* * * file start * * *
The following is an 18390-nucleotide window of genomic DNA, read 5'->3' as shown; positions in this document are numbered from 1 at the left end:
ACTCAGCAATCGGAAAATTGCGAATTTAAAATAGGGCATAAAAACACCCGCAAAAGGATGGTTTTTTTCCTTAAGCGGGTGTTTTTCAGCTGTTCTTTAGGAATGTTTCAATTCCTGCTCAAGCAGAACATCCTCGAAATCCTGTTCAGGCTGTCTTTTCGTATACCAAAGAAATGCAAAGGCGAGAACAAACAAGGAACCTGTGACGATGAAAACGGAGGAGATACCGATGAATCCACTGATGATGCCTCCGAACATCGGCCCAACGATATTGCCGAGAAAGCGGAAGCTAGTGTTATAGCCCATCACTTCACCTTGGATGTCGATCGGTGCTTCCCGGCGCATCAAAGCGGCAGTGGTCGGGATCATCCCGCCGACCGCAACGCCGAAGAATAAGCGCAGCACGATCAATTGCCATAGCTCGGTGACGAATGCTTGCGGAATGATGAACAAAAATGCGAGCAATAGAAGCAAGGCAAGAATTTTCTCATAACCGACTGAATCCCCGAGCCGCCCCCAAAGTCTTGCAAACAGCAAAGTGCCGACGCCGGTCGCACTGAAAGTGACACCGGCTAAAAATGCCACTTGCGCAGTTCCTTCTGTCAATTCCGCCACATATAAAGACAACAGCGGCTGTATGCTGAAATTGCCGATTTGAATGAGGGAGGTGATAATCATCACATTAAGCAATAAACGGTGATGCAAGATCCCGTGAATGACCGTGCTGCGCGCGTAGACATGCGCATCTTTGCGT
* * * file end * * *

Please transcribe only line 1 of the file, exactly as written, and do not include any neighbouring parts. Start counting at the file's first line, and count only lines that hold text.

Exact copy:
The following is an 18390-nucleotide window of genomic DNA, read 5'->3' as shown; positions in this document are numbered from 1 at the left end: